28 abr. 2009

Once in a while something will fall into place: a connection or idea that confirms the direction a project seems to be heading. Today I was reading something on María Zambrano, the Spanish philosopher. I had known, vaguely, that she had been in Cuba and known Lezama Lima, etc... but all of a sudden I realized she had been much more active in Lezama's circle and with the journal Orígenes than I really knew. Now Zambrano, whom I had intuited would play a part in the argument I was constructing, becomes the missing link between Lezama and Valente. Maybe Valente would have known and loved Lezama without Zambrano (I'll have to find out) but I find this connection highly suggestive.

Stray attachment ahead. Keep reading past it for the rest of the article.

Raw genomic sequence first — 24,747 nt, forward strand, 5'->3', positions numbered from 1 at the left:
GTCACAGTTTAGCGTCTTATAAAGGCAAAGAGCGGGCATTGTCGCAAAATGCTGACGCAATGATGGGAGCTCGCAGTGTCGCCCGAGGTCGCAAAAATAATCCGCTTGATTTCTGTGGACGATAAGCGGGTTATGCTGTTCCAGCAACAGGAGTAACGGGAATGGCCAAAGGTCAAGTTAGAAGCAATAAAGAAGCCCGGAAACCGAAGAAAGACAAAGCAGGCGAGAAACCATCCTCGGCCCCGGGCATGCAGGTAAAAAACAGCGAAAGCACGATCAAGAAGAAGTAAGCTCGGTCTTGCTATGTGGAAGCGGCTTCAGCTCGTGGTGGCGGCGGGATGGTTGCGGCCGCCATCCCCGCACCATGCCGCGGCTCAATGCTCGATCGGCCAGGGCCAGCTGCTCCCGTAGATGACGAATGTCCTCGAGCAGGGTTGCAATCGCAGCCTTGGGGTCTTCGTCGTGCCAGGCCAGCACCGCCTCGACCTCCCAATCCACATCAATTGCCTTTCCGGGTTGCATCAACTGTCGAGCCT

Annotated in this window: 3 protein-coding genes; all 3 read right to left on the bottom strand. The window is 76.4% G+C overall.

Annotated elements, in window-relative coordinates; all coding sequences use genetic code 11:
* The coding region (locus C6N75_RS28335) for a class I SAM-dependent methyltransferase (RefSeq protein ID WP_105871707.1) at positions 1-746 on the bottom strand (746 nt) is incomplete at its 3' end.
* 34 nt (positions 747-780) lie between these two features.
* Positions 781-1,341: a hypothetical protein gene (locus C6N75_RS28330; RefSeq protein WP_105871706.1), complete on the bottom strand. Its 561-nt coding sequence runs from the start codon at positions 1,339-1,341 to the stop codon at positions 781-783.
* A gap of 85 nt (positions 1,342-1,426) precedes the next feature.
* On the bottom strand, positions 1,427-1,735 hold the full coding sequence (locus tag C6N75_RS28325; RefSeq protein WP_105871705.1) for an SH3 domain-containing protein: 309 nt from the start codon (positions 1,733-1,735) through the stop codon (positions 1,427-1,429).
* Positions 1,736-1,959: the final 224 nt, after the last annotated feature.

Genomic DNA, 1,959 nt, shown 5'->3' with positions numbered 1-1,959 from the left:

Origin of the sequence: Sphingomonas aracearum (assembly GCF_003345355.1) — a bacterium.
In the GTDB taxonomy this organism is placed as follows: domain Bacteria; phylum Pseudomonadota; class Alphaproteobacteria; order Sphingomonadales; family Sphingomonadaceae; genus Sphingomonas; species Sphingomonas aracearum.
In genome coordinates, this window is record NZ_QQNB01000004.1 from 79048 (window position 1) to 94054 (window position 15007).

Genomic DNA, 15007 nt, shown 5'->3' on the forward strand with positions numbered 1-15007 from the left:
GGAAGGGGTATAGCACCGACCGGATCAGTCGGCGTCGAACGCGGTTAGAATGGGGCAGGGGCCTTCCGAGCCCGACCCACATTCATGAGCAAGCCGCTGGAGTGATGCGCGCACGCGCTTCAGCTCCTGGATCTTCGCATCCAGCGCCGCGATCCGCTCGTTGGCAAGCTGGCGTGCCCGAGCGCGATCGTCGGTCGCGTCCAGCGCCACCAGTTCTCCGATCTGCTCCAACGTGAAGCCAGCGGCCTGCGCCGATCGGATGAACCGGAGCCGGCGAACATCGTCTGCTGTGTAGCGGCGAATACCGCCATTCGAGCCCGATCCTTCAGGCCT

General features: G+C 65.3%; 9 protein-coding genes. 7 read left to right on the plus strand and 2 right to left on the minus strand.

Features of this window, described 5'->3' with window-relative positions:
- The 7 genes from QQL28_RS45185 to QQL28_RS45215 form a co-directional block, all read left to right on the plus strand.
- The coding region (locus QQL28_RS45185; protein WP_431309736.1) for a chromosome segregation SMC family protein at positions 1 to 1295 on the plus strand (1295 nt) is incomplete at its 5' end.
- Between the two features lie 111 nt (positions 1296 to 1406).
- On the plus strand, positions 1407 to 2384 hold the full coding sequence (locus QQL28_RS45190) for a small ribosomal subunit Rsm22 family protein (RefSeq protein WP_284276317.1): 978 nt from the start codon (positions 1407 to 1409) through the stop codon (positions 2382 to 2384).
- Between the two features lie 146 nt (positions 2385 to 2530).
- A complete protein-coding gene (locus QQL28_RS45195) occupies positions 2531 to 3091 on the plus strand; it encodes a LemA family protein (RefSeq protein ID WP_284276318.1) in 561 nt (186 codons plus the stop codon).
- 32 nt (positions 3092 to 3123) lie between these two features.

I worry that I am re-writing The Twilight of the Avant-Garde, which will appear in about a month from now. My argument in my new book project is that Lorca needs to be put at the center of Spanish modernism (as he is not, surprisingly, in Spain). Once he is established there, then literary history looks quite different from the story that puts Guillén / Salinas / Alonso at the center of things. The other part of the argument is that high / late modernism in Spain derives from this alternate tradition (Lorca, Zambrano) even when it doesn't acknowledge this filiation openly.

I know you're thinking I should get off the modernist high horse already. But there is also the principle of scholarly writing that you should "dance with the one what brung you." In other words, write out of your strengths. If it works well, do it again.

1 comentario:

Jordan dijo...

Wasn't thinking that about modernism. I was, however, prompted to look more closely at the weight I've placed on the role of individuals in literary moments -- and whether I call sufficient attention to the individual's capacity for pulling together other people's disparate ideas.